By: Jami Grindatto
President & CEO, Sandoval Economic Alliance

As you’ve probably heard, New Mexico did not make the shortlist for GE’s HQ relocation. I’d like to take this opportunity to share what we learned. Before I go into detail, there are a few things you need to understand about our mission, and our goals as an organization.

Sandoval Economic Alliance was established in 2014 to support job creation, and to provide opportunities, and enhance the quality of life in Rio Rancho and Sandoval County. We use digital marketing methods in addition to conventional marketing to recruit companies and attempt to attract them with information about available commercial real estate, state and local incentives, financing mechanisms and quality of life factors.

When the State of Connecticut changed its tax policy earlier this year to the detriment of their business community, we generated a marketing campaign to attract Connecticut companies to our positive business climate in New Mexico. New Mexico had just passed a new incentive package including the extension of Single Sales Factor formula to regional and national headquarters. GE responded to us by requesting a proposal from our alliance. They made their displeasure about the new Connecticut tax law known publicly, and many states and even countries have submitted proposals including Texas, Georgia, Florida, and Indiana.

Sandoval Economic Alliance generates many quality proposals for companies of all types and sizes each month, and GE’s proposal was one of many – this does not require extra effort, and we’ve received great support from the NM Economic Development Department and our Congressional delegation with letters of support to bolster our case. Even though large corporations may represent a long shot for New Mexico, we all remember that Intel and HP were willing to start new operations in our beautiful state as a result of the bold efforts of government leaders, economic developers, and local businesses.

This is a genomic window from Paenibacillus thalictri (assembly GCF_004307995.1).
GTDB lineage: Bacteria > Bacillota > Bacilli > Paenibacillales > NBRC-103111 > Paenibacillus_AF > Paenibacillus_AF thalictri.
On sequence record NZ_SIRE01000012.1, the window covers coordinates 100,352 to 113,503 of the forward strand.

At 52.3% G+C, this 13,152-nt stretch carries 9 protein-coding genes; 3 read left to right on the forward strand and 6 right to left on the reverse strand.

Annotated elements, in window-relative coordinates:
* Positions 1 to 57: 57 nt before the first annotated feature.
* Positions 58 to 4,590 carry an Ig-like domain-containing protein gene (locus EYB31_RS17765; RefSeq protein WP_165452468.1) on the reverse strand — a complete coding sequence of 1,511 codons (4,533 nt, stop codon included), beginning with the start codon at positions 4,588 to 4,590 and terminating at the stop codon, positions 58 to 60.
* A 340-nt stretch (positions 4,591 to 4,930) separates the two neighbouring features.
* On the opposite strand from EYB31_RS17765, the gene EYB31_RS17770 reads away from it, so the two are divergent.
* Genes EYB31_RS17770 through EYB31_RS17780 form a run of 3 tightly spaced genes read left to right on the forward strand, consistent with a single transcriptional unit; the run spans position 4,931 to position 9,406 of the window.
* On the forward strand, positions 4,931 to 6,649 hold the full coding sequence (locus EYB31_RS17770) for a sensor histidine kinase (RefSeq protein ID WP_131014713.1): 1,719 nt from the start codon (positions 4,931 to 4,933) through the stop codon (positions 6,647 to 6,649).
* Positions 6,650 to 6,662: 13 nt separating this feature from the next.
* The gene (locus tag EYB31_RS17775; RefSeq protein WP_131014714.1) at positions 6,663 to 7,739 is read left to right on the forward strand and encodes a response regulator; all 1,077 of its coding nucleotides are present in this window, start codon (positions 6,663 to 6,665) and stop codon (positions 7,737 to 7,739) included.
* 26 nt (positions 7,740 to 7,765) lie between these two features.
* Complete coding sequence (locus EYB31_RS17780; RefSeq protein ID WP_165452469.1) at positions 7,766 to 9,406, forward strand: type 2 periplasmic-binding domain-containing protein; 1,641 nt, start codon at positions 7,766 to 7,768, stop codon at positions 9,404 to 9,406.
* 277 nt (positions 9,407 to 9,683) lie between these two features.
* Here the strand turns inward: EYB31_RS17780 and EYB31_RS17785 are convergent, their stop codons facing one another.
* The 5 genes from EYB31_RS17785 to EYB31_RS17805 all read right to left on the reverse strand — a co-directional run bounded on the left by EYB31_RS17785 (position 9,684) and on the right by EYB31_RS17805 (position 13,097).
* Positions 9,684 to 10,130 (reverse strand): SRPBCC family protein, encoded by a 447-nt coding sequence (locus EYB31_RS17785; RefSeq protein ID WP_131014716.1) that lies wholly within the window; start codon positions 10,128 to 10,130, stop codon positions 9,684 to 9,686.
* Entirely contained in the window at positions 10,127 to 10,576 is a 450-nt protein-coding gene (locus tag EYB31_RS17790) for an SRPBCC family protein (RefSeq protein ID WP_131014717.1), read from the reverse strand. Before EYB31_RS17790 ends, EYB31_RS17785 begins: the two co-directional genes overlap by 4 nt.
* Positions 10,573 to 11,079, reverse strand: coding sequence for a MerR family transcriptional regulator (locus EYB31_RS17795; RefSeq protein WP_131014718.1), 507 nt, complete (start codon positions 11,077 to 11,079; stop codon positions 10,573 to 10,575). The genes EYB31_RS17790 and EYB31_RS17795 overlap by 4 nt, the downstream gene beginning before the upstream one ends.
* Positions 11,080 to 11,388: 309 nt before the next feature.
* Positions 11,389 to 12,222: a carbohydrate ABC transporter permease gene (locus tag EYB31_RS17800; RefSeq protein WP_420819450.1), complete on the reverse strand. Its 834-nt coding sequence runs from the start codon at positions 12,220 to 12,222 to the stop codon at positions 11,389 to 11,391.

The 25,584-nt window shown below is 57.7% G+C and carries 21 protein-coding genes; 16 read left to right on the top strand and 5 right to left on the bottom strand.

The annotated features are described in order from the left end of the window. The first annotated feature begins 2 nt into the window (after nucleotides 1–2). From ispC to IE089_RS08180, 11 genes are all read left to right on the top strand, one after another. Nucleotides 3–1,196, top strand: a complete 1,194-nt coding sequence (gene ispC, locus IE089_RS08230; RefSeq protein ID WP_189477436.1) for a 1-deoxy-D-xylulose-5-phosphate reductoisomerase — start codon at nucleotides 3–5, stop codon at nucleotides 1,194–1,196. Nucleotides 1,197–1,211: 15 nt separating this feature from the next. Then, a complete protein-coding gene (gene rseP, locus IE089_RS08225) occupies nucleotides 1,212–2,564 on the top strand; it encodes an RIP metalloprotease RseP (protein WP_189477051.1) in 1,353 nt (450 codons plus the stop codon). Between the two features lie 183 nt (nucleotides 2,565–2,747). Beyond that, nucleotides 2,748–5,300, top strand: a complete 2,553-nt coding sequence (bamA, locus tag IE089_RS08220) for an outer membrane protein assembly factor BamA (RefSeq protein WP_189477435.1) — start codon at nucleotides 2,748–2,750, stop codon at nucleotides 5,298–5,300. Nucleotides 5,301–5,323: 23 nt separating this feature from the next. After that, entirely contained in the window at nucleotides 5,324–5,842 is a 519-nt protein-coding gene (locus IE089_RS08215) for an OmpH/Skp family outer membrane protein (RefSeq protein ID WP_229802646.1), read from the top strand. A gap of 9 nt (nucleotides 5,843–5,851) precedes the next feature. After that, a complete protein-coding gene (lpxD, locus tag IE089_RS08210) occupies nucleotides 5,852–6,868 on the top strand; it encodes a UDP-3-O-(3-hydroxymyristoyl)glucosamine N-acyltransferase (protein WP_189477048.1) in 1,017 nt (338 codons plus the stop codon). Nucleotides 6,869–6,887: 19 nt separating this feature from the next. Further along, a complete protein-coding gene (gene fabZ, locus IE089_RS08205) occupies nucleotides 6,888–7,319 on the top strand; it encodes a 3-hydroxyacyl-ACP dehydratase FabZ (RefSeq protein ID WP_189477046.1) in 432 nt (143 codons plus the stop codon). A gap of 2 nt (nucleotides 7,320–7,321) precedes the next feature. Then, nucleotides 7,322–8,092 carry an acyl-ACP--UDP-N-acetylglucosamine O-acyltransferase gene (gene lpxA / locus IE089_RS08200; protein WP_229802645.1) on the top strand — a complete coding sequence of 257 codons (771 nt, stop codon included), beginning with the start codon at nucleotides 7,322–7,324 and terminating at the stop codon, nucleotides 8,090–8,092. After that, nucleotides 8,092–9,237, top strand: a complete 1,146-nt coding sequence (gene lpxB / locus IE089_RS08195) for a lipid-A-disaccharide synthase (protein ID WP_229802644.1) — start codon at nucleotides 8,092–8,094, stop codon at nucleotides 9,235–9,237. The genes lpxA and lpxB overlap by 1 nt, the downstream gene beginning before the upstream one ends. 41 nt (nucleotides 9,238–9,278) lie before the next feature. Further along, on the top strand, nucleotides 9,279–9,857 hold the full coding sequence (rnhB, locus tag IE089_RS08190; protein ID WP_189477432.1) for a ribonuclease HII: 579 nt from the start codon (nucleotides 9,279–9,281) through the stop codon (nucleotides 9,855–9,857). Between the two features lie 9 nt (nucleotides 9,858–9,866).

This proposal rallied community support, which is crucial in economic development. Having your state and its people advocating for New Mexico as a great place to live and a great place to work is invaluable when trying to attract new companies to our area. As a result of this project, we have established new relationships at the highest levels at GE, who may consider other operations for New Mexico in the future. After all, GE ran a manufacturing operation in Albuquerque for over 30 years before consolidating during the Great Recession – they now know we want them back.

Economic development is a business of ‘hurry and wait’ and after all the greatest efforts, the ‘no’ answers still outnumber the ‘yes’ answers by a wide margin. But don’t get discouraged by the low odds – we’re in this to win for the long-term, and “we don’t win if we don’t get on the field.” You will continue to see us market our community aggressively and strategically target small and large companies alike for recruitment.

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